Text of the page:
My heart became hot within me. As I mused, the fire burned; then I spoke with my tongue: "O Lord, make me know my end and what is the measure of my days; let me know how fleeting I am!"

09 June 2007

Book Reports

Hi again. It's been a while, hasn't it? I'd really like to do a long review of all the books I read, but that's become impossible. So here are some bite-size reviews, hopefully to whet your appetite.

5 Paths to the Love of Your Life, Alex Chediak, ed.

This fascinating little book brings together five different authors to opine about the best and most Biblical way to go about finding and getting hitched to that significant other. Now, I've found God's best wife for me and have no personal need for this book; but I'm a pastor and a father, so it was extremely helpful in leading me to give more intelligent counsel and better lead my children. Here's my take on each of the five paths:

  1. The countercultural path (Lauren Winner) - "the real issue is not determine a correct dating method but instead to live entire lives-including dating relationships-in obedience and devotion to Christ." Sounds pretty good, but I think Winner's advice falls flat, especially in Biblical and theological depth and accuracy. She doesn't deal much with the differences between men and women and doesn't deal too much with accountability to authority (church and/or family). But...she does have some good things to say for those who choose to date.

  2. The courtship path (Doug Wilson) - I should confess I haven't read many (any) of the recent spat of books on courtship, though I probably should. Despite not reading much on the topic, I think my predisipostion tends toward some form of courtship. Wilson does an outstanding job setting forth the Biblical pattern of the father's authority and responsibility in the daughter's life as well as working out practically how a courtship might proceed to Christ's glory. I also appreciated that Wilson recognizes the potential downfalls of courting ("...the courtship model means that we have six idiots involved instead of two.")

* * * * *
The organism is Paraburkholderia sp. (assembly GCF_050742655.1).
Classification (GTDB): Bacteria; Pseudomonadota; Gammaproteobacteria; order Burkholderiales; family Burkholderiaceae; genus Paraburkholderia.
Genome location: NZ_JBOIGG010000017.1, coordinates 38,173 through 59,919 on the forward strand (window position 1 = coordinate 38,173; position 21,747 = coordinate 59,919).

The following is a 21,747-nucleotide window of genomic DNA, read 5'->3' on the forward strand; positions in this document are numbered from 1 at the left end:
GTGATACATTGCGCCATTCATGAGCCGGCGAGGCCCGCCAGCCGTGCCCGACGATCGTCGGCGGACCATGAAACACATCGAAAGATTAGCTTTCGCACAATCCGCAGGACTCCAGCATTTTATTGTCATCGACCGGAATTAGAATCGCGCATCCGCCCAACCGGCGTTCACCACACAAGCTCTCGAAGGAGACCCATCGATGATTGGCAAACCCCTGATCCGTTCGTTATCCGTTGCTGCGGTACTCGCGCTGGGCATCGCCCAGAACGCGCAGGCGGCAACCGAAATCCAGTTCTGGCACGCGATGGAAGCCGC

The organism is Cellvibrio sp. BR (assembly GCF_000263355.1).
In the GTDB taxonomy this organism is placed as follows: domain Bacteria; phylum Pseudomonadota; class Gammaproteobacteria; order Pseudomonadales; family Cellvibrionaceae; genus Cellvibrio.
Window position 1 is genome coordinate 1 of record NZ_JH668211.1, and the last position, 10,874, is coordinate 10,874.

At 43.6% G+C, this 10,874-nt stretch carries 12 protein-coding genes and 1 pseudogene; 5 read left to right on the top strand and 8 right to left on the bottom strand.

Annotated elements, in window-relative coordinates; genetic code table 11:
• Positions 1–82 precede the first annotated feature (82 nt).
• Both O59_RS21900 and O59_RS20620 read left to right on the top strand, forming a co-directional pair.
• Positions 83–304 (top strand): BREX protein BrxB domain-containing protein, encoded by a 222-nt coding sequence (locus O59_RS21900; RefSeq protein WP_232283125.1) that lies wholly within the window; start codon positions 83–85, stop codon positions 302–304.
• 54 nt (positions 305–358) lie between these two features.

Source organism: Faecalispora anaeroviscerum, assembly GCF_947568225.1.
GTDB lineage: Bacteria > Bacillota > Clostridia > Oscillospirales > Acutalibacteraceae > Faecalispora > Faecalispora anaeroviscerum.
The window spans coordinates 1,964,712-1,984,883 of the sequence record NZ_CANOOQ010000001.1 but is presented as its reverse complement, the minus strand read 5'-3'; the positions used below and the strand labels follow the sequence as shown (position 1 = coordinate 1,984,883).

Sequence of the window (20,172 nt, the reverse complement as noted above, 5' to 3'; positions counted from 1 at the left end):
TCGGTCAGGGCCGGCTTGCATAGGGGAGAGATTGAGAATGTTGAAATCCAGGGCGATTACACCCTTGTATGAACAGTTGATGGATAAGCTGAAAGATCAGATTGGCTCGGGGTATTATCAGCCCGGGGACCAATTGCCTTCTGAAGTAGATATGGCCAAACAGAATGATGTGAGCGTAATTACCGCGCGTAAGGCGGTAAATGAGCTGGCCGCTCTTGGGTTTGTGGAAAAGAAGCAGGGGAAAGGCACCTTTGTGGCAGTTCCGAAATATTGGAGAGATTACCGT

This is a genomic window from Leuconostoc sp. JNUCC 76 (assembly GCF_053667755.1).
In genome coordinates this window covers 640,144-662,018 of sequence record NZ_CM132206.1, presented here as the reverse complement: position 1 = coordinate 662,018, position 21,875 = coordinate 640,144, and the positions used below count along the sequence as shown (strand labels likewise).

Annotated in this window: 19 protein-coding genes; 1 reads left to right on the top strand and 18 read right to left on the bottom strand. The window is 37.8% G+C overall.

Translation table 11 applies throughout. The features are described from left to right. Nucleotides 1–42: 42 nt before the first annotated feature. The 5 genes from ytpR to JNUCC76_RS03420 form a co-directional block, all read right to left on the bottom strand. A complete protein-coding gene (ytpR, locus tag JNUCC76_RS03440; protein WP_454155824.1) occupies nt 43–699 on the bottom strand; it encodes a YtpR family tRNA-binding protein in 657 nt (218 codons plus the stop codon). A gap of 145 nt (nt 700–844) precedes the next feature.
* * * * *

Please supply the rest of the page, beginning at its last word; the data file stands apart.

3. The guided path (Rick Holland) - Holland sets forth ten "principles" to guide decisions about dating relationships, principles like the character principle ("being the right person more than finding the right person") and the common ground principle ("consider only another Christian for a romantic relationship")...hey! All his principle start with "c". He must be a preacher. Anyway, Holland does a very fine job shaping a Biblical practice of dating. If folks choose to date, here is some really good ways to form and refine your thinking and living.

  4. The betrothal path (Jonathan Lindvall) - This was, by far, the most disappointing chapter, for a couple reasons: first, Lindvall never exactly shows what betrothal looks like (although it has to do with an "irrevocable" agreement to get married, somehow being decided by the parents with some input from the kiddos). Second, Lindvall's arguments for betrothal are quite flat: his appeals to Old Testament Scripture read quite a bit into the text. And, his theological argument is lacking; it goes like this: (1) Christ and His church are the divine pattern for marriage. (2) The church is, currently, betrothed to Christ but not yet married. (3) Therefore, betrothal must be God's will for romantic relationships. The problem with this is that it fails to take into account the reality that we are, right now, in union with Christ; I am married to Christ right now, but not as fully as I will be at the last day. This is what theologians call the "already and not yet." I don't believe betrothal can be argued against (that is, I don't think we can prove it's unbiblical), but Mr. Lindvall certainly didn't convince me that it could be argued for.